The period of each wetting and drying cycle can be adjusted for each type of plant in an automatic planter by setting the high-water level at which the valve 38 is closed and the low water level at which the valve 38 is opened. The high water level is determined by the distance between the adjustor nut 64 and the lower end of the locking rod 60. This can be varied by merely raising and lowering the adjustor nut 64 along the threaded end of the locking rod 60.
The low water level, at which the actuator 44 initially contacts the angled portion 53 of the cam 48, is determined by the distance, along the rod 72, between the top of the float 50 and the bottom of the cam 48. This distance can be varied by sliding the float rod 72 relative to the cam 48 and then locking the cam 48 and rod 72 in the desired position.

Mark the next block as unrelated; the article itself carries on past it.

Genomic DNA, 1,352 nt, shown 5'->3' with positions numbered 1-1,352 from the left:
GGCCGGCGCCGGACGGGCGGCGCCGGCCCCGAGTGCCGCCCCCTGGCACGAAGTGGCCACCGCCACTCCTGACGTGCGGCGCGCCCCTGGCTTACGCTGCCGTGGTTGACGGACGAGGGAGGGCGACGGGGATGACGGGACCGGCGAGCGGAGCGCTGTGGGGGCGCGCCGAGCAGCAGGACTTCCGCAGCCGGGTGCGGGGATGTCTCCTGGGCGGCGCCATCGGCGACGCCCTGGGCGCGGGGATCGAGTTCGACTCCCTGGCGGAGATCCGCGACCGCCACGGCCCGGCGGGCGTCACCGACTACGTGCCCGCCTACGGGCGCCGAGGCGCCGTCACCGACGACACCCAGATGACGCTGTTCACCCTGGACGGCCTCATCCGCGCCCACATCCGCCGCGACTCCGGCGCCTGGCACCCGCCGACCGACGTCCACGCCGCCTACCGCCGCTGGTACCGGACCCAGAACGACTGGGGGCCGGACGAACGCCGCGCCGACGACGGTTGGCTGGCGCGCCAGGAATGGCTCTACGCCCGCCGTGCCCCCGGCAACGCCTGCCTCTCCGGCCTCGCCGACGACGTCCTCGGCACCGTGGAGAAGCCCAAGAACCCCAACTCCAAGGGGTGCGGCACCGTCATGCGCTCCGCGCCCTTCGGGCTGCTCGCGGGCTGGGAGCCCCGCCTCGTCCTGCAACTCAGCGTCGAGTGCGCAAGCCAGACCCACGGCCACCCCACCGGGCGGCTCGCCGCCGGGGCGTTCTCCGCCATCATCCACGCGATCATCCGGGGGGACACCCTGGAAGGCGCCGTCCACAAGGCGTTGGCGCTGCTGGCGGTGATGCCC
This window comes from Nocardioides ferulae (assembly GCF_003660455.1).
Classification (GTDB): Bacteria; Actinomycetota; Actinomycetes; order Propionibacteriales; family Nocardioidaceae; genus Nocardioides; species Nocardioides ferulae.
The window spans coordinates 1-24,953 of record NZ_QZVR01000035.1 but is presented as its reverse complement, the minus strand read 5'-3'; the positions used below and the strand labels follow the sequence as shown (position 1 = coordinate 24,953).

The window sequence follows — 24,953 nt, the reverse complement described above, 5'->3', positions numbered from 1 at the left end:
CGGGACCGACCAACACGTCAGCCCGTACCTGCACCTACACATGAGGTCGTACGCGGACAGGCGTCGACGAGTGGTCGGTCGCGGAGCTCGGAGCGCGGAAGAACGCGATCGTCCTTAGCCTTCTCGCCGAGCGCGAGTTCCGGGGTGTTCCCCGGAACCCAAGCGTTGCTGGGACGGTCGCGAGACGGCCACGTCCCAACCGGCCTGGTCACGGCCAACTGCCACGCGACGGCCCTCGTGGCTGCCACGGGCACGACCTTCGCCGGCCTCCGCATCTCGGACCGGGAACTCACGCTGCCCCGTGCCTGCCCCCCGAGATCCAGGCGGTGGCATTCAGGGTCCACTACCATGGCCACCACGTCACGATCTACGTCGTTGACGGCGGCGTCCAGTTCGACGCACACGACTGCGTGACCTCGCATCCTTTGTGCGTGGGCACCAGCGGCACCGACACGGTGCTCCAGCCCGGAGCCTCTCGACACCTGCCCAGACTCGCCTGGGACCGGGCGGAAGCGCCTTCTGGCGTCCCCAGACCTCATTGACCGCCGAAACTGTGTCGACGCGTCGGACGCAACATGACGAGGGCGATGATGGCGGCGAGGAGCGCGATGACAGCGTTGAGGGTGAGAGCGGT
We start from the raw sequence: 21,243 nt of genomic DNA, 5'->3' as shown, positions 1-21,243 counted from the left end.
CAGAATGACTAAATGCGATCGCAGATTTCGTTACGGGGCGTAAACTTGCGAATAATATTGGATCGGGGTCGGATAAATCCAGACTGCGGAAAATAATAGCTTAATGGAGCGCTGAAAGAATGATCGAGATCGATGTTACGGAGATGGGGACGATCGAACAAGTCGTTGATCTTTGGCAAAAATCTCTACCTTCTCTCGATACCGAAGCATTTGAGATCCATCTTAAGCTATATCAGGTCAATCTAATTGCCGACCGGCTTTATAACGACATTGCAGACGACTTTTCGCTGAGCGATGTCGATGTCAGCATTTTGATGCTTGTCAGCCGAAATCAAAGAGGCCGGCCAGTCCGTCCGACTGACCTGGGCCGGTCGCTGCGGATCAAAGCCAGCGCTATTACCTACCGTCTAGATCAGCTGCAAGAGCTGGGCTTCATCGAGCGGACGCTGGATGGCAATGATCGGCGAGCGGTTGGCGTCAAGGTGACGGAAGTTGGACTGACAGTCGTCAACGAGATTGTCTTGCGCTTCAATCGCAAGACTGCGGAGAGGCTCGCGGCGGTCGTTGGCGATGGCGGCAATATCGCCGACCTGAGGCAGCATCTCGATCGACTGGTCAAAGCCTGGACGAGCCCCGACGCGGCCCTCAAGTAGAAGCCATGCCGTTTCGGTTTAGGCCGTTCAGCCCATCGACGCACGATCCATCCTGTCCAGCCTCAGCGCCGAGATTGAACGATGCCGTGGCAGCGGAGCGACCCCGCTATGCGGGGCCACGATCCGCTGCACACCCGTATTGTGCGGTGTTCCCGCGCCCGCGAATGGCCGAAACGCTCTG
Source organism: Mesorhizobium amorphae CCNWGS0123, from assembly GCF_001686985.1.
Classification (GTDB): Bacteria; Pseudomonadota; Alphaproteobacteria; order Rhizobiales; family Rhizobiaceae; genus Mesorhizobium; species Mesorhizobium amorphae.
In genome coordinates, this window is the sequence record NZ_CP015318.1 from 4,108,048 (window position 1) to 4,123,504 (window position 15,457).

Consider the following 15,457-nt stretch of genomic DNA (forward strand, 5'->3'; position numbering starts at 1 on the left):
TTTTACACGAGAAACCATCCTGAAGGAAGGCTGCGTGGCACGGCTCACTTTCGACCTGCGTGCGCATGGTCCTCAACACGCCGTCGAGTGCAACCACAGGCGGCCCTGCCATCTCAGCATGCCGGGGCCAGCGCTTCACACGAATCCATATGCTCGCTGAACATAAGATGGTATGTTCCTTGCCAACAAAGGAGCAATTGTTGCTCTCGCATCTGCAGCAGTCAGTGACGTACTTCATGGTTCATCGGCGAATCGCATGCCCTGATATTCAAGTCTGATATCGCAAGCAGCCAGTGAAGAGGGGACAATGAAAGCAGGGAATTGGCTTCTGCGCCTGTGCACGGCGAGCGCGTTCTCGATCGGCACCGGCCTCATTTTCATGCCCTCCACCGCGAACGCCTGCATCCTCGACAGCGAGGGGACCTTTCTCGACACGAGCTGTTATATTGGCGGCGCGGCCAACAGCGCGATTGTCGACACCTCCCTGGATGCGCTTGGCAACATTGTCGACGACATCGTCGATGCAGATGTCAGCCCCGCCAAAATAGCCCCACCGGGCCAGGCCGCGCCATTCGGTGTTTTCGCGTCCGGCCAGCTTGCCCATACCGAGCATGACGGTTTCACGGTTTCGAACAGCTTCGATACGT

In FIG. 4, there is shown one method of changing the relationship between the rod 72 and the cam 48, in discrete, or discontinuous, steps, by juxtaposing one of the holes 73, bored through the rod 72, with the threaded hole 49 in the cam 48 and locking the two into the desired position by passing a threaded pin 75 through the cam and the rod.
An alternative system, for varying the relationship in a continuous manner, is shown in FIG. 3. The upper end of float rod 72 has external threads 79 and the upper end of the longitudinal bore through the cam 48 has internal threads 81. Rotating the float rod 72 causes continuous vertical movement of the rod 72 relative to the cam 48, until the desired position of the float is achieved. The rod 72 and cam 48 can be locked into position by the use, for example, of locking nut 77, threadedly connected to the rod 72; movement is prevented by screwing the locking nut 77 down tightly against the upper end of the cam 48.
Thus the high water level and the low water level can be adjusted so as to be at a certain distance above and below, respectively, of the porous portion of the inner container 12, thus determining the wetting and drying cycles for the plants in the inner planter box 12.